I… I don’t even… What the…
Okay, gimme a minute…
The latest of a long string of questionable promotions for Square Enix’s Hitman: Absolution (remember the scantily-clad nuns?) has ruffled many feathers and has me putting stitches on this gash on my head caused by repeatedly slamming it against any and all walls or hard surfaces.
Yea, it’s THAT baffling.
For this promo, an email went out telling people that they can put a hit on their Facebook friends. By following a link to the “Hire Hitman” site, you pick your victim, choose a feature that will help Agent 47 identify them (such as “her hairy legs”, “his tiny penis”, and other “lovely” descriptions), and give the reason why they were targeted (cheating on their significant other, for example). Once that info is filled out, the victim gets a message telling them that they’ve been targeted by Agent 47, and they can watch a video of their own assassination.
Apparently, the ones who thought up this promotion campaign is a creative agency called Ralph, who, according to their site, have done campaigns for Borderlands 2, Paranormal Activity 4, and Breaking Bad, among things. They’ve also won a 2009 BAFTA Craft Award, were nominated for an Emmy and other awards, and, according to this article, are part of Facebook’s Preferred Developer Consultant Program, a list of agencies who’ve proven their prowess in developing innovated and successful Facebook campaigns and are paired up with some of the biggest companies out there to help create their Facebook .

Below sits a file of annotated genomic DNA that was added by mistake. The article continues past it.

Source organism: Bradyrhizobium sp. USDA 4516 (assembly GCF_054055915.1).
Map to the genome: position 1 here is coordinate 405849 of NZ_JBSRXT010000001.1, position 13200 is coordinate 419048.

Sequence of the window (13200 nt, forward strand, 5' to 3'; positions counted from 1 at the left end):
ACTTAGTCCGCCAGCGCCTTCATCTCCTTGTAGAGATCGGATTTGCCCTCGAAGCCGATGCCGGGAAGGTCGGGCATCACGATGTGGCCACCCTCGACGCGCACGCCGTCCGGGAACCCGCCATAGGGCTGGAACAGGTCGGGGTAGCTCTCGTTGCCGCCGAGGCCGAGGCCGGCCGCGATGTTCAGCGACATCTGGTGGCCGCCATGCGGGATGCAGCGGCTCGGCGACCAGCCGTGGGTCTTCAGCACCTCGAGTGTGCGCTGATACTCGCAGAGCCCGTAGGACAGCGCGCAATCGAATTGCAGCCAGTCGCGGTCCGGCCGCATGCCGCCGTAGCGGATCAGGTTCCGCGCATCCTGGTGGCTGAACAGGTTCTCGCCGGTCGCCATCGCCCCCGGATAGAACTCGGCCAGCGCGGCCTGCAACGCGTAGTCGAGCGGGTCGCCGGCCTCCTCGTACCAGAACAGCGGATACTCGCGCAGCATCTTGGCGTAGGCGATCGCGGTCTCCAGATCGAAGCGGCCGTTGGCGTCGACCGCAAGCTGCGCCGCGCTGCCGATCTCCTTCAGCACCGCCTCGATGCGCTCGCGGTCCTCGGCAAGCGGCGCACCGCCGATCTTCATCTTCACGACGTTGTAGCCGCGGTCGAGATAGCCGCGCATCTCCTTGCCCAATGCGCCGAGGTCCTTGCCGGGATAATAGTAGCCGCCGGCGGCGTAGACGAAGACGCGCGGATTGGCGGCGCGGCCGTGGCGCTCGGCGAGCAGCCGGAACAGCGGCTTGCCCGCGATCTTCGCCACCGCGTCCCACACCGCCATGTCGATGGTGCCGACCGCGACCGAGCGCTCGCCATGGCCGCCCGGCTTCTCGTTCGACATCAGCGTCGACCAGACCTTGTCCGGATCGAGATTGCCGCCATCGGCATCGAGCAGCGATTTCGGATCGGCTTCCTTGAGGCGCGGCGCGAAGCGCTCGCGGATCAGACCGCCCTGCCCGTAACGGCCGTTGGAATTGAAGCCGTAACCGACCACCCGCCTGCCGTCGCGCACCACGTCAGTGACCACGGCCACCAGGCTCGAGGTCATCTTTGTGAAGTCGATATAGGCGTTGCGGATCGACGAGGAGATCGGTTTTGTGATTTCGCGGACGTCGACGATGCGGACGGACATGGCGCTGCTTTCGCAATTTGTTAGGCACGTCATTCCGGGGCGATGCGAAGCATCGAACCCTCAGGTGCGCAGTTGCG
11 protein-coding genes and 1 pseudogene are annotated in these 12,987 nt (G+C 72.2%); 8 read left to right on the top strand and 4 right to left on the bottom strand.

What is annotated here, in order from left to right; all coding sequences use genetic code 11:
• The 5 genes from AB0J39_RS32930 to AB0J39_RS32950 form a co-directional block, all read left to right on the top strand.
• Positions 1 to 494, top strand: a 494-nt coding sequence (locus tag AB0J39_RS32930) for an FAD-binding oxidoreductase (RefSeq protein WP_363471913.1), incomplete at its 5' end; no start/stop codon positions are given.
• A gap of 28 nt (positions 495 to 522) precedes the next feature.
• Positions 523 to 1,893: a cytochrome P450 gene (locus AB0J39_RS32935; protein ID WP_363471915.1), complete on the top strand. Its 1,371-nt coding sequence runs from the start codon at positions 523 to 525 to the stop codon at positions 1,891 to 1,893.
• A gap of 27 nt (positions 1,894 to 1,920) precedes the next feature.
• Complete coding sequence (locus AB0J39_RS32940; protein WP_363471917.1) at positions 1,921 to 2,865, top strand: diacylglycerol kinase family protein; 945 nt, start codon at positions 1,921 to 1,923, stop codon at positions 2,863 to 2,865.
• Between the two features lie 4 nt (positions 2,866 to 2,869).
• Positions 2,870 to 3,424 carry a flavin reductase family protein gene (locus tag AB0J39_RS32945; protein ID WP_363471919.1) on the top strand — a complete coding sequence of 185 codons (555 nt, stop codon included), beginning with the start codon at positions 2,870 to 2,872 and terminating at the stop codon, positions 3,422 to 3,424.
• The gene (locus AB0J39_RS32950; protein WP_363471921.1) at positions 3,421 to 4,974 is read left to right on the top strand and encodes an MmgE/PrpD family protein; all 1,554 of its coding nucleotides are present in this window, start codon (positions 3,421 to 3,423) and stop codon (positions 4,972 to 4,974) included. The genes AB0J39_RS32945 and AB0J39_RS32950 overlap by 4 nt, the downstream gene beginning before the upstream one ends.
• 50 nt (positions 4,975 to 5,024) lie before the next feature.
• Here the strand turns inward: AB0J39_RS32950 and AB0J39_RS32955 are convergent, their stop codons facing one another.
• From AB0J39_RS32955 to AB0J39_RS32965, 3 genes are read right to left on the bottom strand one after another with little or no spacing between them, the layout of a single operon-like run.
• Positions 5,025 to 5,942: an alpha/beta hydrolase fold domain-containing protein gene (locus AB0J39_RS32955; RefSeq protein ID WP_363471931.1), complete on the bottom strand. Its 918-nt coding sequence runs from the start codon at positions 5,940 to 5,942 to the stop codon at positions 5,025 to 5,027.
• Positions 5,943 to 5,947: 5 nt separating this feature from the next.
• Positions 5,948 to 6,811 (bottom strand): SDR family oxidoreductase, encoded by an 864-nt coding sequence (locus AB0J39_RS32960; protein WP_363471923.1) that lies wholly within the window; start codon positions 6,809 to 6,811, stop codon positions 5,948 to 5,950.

With all those accolades, you’d think that someone — ANYONE — would’ve stop and say, “ya know, with cyberbullying on the rise, and the tragedies that come along with the shocking rise, maybe we should try something else.”
It seems someone came to this realization AFTER people took to Twitter, Facebook, and other social media started to complain, and the site was taken down.
A Square Enix representative sent out the following response to Eurogamer:
“Earlier today we launched an app based around Hitman: Absolution that allowed you to place virtual hits on your Facebook friends. Those hits would only be viewable by the recipient, and could only be sent to people who were confirmed friends.
“We were wide of the mark with the app, and following feedback from the community we decided the best thing to do was remove it completely and quickly. This we’ve now done.
“We’re sorry for any offence caused by this.”
“Wide of the mark”? That’s a bit of an understatement, dont’cha think, fellas?
Did they really think that this was cool and hip? That they would make a slaying (so to speak) with this edgy campaign?
I don’t know what else to say, so I’ll just end the post like this: this was shocking on so many levels, it’s not even funny. I’m baffled that someone from Square Enix or IO Interactive actually reviewed this promo thoroughly and gave it the Stamp of Approval, thinking it was really okay.
This is why we can’t have nice things. What do you think about this latest snafu? Let me know in the Comments Section!